c Bartlesville Appellate Attorney | Civil Appeals

NOTE: The information provided on this website is not intended to be, and does not constitute, the giving of legal advice. The information provided here is not intended to be, and should not be used as, a substitute for individual reliance on privately retained legal counsel. Information provided on this site may not constitute the most current or complete information with respect to legal topics or developments. Mr. Persaud expressly disclaims all liability based on any information contained on this site.”

© 2019, by Kyle Persaud.

Bartlesville Appellate/Appeals Attorney

Appellate law is the process of appealing a case to a higher court, after you have lost in a lower court. Appellate law can be one of the most complicated, and difficult areas of law to navigate. The Persaud Law Office practices in Oklahoma appeals courts. If you have a case in Oklahoma appeals courts, the Persaud Law Office can assist you. If you are an attorney in a case in appeals court, the Persaud Law Office can work with you as co-counsel and help you through the complex maze.

In general, in Oklahoma, almost all cases start in district court. Each of the 77 counties in Oklahoma has one district court. If a party loses a case in district court, the losing party can, in general, appeal the case to a higher court.

In Oklahoma, there is one procedure for appealing criminal cases, and a different
procedure for appealing civil cases.

Oklahoma Criminal Appeals

If the case is criminal, the defendant may appeal an adverse ruling from the district court to the Oklahoma Court of Criminal Appeals. The state may also appeal an adverse ruling from the district court to the Oklahoma Court of Criminal Appeals, but only in a very limited number of circumstances. Click here to see a list of the circumstances in which the state may appeal to the Oklahoma Court of Criminal Appeals.

 

After an appeal is made to the Oklahoma Court of Criminal Appeals, the Court of Criminal Appeals will hear and decide the case. If the Oklahoma Court of Criminal Appeals believes the district court decided the case correctly, the Court of Criminal Appeals will affirm the district court decision, and the district court’s decision will stand. If the Court of Criminal Appeals believes that the district court did not decide the case correctly, the Court of Criminal Appeals will reverse the district court decision, and send the case back to the district court.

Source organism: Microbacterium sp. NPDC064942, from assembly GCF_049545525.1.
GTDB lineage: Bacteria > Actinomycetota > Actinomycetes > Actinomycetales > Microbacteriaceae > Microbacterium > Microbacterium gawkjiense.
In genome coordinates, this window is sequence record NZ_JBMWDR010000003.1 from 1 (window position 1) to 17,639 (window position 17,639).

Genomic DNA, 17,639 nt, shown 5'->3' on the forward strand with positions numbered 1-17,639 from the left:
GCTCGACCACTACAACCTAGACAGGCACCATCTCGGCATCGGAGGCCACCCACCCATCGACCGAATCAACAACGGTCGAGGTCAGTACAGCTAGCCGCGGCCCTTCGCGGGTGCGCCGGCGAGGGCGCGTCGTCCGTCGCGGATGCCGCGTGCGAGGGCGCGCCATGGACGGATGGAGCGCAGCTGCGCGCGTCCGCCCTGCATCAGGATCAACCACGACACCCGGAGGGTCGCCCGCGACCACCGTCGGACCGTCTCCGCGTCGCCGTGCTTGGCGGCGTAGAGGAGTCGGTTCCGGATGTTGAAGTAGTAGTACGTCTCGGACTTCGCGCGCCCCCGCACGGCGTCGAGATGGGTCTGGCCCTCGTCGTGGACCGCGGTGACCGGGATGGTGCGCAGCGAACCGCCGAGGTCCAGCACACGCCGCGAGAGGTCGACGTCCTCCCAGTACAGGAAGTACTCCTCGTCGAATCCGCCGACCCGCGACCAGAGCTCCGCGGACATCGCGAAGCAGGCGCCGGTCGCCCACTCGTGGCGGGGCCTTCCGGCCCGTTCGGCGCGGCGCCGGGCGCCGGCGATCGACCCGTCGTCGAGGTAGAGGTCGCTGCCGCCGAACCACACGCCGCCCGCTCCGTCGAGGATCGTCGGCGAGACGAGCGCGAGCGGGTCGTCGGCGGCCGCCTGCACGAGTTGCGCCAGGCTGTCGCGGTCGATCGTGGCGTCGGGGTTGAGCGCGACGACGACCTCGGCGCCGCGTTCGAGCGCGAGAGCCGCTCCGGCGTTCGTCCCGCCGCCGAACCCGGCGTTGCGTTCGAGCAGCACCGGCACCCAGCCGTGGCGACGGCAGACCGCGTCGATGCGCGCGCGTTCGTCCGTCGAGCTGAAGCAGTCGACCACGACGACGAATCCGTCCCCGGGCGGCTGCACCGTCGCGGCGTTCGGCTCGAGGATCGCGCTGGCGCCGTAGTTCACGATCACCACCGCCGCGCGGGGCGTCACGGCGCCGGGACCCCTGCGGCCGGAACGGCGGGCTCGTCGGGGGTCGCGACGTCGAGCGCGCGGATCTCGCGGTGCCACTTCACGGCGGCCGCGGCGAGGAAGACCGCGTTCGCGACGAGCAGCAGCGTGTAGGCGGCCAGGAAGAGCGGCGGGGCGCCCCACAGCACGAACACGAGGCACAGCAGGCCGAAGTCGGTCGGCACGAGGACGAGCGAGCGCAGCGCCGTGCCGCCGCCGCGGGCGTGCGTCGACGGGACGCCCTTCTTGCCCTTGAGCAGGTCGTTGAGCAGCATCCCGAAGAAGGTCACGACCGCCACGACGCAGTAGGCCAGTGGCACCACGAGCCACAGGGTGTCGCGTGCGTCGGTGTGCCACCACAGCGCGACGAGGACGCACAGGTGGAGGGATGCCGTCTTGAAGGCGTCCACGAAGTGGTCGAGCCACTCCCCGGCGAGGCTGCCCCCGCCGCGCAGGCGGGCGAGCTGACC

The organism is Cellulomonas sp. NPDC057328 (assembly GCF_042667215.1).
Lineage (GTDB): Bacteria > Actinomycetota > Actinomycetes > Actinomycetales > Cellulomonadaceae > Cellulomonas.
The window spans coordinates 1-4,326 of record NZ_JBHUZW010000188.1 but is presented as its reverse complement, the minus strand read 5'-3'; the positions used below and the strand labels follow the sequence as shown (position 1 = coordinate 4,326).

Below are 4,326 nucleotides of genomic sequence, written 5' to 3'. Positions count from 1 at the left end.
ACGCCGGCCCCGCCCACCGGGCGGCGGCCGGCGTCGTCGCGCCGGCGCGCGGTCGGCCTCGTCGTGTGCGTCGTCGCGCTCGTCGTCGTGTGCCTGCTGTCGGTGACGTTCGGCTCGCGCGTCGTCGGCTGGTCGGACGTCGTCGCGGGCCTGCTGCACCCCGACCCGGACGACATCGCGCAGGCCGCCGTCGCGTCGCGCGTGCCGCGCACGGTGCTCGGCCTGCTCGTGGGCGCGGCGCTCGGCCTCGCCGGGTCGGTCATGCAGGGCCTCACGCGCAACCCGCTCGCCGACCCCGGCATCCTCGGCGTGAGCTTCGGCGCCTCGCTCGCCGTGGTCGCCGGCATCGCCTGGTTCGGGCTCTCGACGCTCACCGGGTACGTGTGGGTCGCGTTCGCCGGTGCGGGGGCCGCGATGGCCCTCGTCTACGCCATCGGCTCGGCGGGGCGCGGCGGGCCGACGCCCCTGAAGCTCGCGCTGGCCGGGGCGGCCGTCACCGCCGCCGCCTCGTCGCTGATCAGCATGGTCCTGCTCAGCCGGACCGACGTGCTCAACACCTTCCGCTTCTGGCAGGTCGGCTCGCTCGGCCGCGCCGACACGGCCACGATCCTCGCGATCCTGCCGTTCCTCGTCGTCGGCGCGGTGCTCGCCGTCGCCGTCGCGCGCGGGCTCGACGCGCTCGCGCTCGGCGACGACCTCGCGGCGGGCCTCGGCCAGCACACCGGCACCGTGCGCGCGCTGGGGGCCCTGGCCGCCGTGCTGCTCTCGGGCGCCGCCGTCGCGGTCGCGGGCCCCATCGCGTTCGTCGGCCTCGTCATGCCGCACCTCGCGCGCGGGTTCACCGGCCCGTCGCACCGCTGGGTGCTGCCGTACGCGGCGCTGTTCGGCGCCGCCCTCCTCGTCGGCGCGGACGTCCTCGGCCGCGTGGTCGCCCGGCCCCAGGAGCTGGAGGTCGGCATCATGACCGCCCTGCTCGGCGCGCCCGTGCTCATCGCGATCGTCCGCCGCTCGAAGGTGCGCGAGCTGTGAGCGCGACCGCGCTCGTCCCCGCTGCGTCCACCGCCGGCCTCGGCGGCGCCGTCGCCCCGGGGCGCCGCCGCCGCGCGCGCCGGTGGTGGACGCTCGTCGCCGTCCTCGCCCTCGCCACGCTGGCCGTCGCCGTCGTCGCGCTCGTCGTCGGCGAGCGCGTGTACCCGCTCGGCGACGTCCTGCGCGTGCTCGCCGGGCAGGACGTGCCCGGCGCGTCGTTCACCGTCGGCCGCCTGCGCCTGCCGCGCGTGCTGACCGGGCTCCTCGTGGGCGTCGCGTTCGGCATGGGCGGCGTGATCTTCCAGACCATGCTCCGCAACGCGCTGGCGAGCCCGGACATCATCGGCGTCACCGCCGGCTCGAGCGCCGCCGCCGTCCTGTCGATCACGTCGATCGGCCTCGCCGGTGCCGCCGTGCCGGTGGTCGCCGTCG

Court of Criminal Appeals Decisions Are Final

If a decision made by the Oklahoma Court of Criminal Appeals concerns state law only, the decision is final, and cannot be appealed to any other court.


However, if a decision of the Oklahoma Court of Criminal Appeals raises an issue of federal law, then the losing party may file a petition for certiorari in the United States Supreme Court. The United States Supreme Court has jurisdiction to review any federal issues decided by the Oklahoma Court of Criminal Appeals (but cannot decide issues of state law.) No decision of the United States Supreme Court, on any issue, may be appealed to any other court.

Oklahoma Criminal Appeals Process
Oklahoma Criminal Appeals Process.png

Oklahoma Civil Appeals

If the case is civil, the losing party may appeal to the Oklahoma Supreme Court. The Oklahoma Supreme Court may then take one of two possible courses of action: 1) the Oklahoma Supreme Court may assign the case to the Oklahoma Court of Civil Appeals, or 2) the Oklahoma Supreme Court may retain the case and choose to hear it.

 

Cases assigned to the Court of Civil Appeals

The vast majority of Oklahoma Supreme Court cases are assigned to the Court of Civil Appeals. After the Supreme Court assigns a case to the Court of Civil Appeals, the Court of Civil Appeals will then hear the case and render a decision. If the Court of Civil Appeals believes the district court decided the case correctly, the Court of Civil Appeals will affirm the district court decision, and the district court’s decision will stand. If the Court of Civil Appeals believes that the district court did not decide the case correctly, the Court of Civil Appeals will reverse the district court decision, and send the case back to the district court.